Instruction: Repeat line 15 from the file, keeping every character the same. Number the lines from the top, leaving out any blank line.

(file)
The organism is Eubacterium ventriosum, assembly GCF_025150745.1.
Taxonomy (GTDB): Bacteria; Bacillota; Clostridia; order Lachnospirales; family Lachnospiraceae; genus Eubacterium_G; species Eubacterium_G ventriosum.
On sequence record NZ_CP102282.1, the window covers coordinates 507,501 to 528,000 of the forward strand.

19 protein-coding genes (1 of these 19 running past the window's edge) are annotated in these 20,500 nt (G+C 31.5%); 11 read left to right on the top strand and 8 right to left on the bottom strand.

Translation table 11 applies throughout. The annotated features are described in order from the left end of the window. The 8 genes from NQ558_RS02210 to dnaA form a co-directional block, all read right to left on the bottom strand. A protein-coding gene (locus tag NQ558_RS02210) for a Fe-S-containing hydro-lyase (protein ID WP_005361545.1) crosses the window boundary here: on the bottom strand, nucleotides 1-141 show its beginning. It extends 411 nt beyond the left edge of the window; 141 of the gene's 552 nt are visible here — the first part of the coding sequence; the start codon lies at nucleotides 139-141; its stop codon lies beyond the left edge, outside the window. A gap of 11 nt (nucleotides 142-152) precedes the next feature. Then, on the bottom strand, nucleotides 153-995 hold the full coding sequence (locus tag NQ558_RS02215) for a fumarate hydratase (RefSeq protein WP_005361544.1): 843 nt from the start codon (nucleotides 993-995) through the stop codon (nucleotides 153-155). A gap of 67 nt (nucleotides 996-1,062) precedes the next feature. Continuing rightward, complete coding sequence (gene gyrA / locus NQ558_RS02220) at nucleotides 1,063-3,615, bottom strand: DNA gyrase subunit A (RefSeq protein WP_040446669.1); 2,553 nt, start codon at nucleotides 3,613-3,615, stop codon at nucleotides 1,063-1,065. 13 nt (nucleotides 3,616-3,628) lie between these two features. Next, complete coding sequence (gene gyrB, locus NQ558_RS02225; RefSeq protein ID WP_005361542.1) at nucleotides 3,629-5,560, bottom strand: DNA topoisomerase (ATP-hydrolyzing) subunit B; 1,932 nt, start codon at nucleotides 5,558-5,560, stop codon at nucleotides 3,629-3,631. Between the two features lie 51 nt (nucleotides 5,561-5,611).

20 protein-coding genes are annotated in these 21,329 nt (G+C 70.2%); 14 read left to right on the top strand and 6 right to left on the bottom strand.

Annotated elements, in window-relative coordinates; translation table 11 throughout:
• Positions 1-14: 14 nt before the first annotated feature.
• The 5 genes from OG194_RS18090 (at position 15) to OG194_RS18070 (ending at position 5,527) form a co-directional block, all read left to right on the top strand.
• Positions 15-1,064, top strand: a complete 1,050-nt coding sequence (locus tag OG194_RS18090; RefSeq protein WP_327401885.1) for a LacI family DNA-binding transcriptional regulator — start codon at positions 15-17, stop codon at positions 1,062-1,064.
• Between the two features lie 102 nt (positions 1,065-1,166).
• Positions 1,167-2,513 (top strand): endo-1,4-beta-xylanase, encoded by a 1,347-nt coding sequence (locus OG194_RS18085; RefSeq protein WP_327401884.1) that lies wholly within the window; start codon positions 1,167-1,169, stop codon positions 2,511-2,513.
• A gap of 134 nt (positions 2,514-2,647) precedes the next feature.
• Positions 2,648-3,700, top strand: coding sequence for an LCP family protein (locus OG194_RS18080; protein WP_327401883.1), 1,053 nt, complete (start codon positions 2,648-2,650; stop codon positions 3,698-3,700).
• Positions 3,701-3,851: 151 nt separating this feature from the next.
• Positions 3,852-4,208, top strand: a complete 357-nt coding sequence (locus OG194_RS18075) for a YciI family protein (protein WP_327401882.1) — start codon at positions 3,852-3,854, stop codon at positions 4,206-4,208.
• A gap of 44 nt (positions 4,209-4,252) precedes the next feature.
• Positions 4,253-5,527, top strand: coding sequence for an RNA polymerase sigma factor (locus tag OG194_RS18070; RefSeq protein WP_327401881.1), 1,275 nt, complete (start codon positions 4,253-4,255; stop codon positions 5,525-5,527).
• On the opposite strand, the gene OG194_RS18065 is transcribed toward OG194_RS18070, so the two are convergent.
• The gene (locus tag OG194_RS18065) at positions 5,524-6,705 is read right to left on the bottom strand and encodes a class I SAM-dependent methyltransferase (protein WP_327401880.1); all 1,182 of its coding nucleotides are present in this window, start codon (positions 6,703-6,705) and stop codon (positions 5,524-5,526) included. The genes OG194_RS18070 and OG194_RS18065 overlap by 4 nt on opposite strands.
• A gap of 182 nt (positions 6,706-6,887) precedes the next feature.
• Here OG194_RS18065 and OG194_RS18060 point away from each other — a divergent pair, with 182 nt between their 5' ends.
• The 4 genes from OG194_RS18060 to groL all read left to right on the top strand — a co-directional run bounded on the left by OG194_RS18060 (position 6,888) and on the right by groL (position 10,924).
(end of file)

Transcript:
• Positions 3,701-3,851: 151 nt separating this feature from the next.